In no order, except the first one.
Hanging out with Spike:
Writing book reviews:
Since October 2012 I’ve written over two dozen book reviews for Cult MTL and, more recently, for the Rabble.ca Book Lounge. Some memorable ones include Tom King’s searing Inconvenient Indian, Chris Kraus’s latest novel, an interview with a punk legend about his photo book, and Sarah Liss’s incredible community history of Will Munro. There is an embarrassment of riches coming to press every month, and I’m excited to see what independent publishers like Coach House, Biblioasis, Conundrum, the Sister Spit imprint at City Lights, and more have in store for the new year.
Touring with Aaron Cometbus:
As you may guess Mr. Cometbus was one of my early literary heroes. So bringing him up for Expozine and a short jaunt to Ontario for his first-ever readings in North America was a major triumph and a lot of fun. The immense enthusiasm we encountered every step of the way was incredibly gratifying, especially from our gracious hosts at Librairie Drawn & Quarterly in Montreal, the Academy of the Impossible in Toronto, Hammer City Records in Hamilton, and Pressed Cafe in Ottawa. It was awesome. Thanks so much to everyone who helped out and came out, and to Aaron for taking me up on my invitation.
Going to Newfoundland:
I’ve been bugging Spike to take me to this giant rock in the Atlantic forever and this year it finally happened. We took the ferry to Argentia and over the course of seven days she drove us all the way across to the western ferry at Port aux Basques. Along the way we saw colonies of birds on sea stacks, took in the incredible Mary Pratt retrospective at The Rooms, heard fairy stories at the Cape Spear lighthouse, ate cod every day (in fish n brewis, and fish n chips with stuffing and gravy, and on its own), drove through the fog, saw puffins up close, hung out in root cellars, and fell in love with the vernacular architecture and amazing place-ness of Tilting on Fogo Island. We also camped in Gros Morne, came across a giant beaver lodge in a marsh, saw leaping salmon, and so much more. My tenth province did not disappoint.
Spike and I watched this band from the balcony at Katacombes, where footsore adults can enjoy hardcore shows from comfy seats. This band was wailing and harsh like the others on the bill but the curlyheaded bass player remained anchored in a groove that kept the heavy music surprisingly light on its feet, preventing it from veering too far into the pit of distorted noize. He wore a sleeveless t-shirt and bounced around the stage with a huge grin on his face, and his joy is embedded in this heavy, deep, and dirty music. I immediately bought this LP from the merch table and returned to it all year long. This isn’t a sub-genre, just four Barcelona punks relentlessly experimenting with the tropes of hardcore and coming up with something new and exciting.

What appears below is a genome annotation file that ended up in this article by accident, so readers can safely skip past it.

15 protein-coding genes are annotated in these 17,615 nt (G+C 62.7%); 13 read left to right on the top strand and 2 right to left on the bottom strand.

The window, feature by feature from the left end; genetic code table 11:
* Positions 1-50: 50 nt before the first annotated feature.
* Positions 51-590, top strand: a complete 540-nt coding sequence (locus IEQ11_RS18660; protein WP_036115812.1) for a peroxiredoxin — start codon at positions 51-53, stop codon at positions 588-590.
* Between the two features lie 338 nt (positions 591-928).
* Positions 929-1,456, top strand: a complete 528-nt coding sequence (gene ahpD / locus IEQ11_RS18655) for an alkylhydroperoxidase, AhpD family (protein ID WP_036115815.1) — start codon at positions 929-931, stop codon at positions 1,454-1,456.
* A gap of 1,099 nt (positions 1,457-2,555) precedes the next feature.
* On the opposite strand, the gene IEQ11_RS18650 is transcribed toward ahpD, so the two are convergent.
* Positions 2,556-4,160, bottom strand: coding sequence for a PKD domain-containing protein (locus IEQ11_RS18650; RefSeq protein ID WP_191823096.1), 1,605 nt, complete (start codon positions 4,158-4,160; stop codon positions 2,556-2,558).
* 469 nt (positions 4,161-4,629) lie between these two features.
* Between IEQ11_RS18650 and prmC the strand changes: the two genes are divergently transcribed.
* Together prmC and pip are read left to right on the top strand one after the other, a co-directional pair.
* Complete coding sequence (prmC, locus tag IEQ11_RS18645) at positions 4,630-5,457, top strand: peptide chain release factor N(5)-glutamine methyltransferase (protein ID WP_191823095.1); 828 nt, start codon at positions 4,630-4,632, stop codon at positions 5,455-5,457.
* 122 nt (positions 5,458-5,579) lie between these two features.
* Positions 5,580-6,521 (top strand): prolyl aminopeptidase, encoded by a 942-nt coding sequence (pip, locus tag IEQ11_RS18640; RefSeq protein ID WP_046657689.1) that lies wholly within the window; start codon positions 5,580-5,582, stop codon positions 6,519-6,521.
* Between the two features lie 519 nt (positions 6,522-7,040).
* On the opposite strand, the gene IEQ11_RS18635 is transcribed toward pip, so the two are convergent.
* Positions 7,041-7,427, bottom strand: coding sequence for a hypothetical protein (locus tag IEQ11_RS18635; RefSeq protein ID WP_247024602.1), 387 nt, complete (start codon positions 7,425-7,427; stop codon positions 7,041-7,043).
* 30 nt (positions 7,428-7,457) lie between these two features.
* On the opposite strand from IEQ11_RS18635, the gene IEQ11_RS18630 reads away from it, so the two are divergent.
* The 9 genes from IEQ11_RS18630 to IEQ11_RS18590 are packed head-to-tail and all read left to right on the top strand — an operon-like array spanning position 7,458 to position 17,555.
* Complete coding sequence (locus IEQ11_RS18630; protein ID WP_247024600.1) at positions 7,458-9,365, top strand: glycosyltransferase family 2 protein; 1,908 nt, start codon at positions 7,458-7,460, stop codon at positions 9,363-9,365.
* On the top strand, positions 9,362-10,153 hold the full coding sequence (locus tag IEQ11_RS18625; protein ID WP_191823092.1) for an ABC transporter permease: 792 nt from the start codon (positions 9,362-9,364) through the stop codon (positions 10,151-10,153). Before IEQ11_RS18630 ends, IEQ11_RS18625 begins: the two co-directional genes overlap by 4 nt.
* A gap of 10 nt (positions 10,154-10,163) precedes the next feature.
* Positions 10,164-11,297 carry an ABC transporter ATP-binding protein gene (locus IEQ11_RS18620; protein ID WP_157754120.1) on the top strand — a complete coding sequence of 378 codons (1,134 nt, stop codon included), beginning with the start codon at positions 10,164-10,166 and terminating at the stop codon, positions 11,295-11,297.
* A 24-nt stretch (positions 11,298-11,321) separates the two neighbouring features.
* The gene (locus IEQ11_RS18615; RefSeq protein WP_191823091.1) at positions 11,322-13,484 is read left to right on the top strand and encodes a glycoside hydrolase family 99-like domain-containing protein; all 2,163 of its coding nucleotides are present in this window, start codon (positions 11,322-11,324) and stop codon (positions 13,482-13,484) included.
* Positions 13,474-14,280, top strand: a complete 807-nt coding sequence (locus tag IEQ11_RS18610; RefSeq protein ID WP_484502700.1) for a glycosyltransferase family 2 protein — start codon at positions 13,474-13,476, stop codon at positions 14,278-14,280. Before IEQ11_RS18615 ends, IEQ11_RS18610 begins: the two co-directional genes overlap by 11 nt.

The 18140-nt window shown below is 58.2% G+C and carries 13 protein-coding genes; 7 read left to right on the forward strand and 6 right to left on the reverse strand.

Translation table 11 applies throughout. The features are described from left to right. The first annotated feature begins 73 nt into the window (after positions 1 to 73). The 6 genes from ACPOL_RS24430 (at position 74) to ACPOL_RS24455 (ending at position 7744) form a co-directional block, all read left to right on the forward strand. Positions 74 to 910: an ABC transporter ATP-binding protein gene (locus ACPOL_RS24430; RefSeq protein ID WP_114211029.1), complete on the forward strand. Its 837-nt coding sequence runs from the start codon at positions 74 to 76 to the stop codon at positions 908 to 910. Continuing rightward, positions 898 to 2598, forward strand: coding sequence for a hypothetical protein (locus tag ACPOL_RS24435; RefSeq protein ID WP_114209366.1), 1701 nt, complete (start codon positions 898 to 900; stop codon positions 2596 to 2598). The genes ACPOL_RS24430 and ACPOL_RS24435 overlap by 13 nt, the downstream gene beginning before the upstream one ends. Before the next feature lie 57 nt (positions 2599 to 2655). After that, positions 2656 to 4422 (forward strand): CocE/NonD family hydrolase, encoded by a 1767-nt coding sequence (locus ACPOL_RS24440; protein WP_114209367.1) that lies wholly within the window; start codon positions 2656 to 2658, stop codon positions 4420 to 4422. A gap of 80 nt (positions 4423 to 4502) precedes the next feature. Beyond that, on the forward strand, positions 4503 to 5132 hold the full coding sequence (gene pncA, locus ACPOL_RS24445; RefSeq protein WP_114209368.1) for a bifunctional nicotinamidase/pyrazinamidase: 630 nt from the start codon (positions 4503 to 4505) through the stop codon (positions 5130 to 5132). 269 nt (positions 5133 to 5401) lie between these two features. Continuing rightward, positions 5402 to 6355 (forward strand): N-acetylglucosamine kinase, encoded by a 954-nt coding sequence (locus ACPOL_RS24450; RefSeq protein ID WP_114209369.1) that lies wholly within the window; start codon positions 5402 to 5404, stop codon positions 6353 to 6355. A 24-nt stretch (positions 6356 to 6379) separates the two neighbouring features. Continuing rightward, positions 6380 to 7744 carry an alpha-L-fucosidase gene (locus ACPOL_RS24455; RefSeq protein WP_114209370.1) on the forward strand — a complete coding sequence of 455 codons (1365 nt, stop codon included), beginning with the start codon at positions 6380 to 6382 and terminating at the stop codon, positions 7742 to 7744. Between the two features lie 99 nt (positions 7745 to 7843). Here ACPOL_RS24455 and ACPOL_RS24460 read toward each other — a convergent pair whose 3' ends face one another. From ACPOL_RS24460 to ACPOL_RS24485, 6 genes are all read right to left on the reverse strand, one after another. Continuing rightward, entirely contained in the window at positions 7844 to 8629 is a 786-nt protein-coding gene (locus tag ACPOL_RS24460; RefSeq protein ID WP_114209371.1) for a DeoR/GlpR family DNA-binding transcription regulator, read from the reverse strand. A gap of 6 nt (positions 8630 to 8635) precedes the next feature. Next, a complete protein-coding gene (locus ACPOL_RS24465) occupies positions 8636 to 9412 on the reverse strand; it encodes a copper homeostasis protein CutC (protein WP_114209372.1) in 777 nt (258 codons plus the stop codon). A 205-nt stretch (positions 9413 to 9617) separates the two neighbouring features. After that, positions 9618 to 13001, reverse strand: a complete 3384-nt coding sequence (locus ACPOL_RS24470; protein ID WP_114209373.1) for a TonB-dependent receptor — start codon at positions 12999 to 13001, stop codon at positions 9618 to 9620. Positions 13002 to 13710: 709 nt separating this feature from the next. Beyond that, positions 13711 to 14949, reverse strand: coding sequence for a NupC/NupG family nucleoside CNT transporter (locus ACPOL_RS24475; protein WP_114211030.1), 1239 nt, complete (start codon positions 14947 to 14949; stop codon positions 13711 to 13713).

Alice Munro wins the Nobel Prize:
The day the prize was announced I tuned the radio at the bookstore to Radio One and nearly teared up listening to the World at Six cover Alice Munro’s Nobel win as the top story. Alice Munro writes about small lives in unremarkable places with masterful precision. If you haven’t had the pleasure of reading her I recommend starting with “The Turkey Season” and “The Moons of Jupiter,” followed by the final quartet of autobiographical stories in her latest collection Dear Life (you can read my review of the book here).
Get Out “Culture of Defeat” CS (Thing Itself) & live at Brasserie Beaubien [listen / buy]:
Just as Una Bestia Incontrollable capture the rage and rhythm of the crisis in the Eurozone, Get Out offer a particularly Canadian view on austerity economics. The music on “Culture of Defeat” inhabits the hinterland between the tunefulness of Anorak City and the lyrical heft of Drag City. Their songs capture the struggle of being broke in a world-class city, the failure of artistic endeavour, and the futility of just about everything.
Lunenberg Folk Art Festival:
After wanting to go for several years, Spike and I finally made it to the Lunenberg Folk Art Festival this year. Nova Scotia is famous for folk art, and over the years we’ve picked up several amazing pieces by artist Barry Colpitts, who lives up the road from Spike’s parents. Held in a hockey rink, this art fair brings together the best folk artists in the province and is an amazing opportunity to see a wide variety of colourful and idiosyncratic works in one place. But you have to get there early, because all the pieces are sold in the first two hours. We bought a number of pieces and I even won the yellow fish as a door prize! It’s by Craig Naugler, who also made the intricate spotted owl in this picture and is one of the best young artists working today. Incredible.
Finishing my MA in English Literature:
For my major research paper I mostly wrote about beaver imagery in the Canadian Whole Earth Almanac. It changed my life.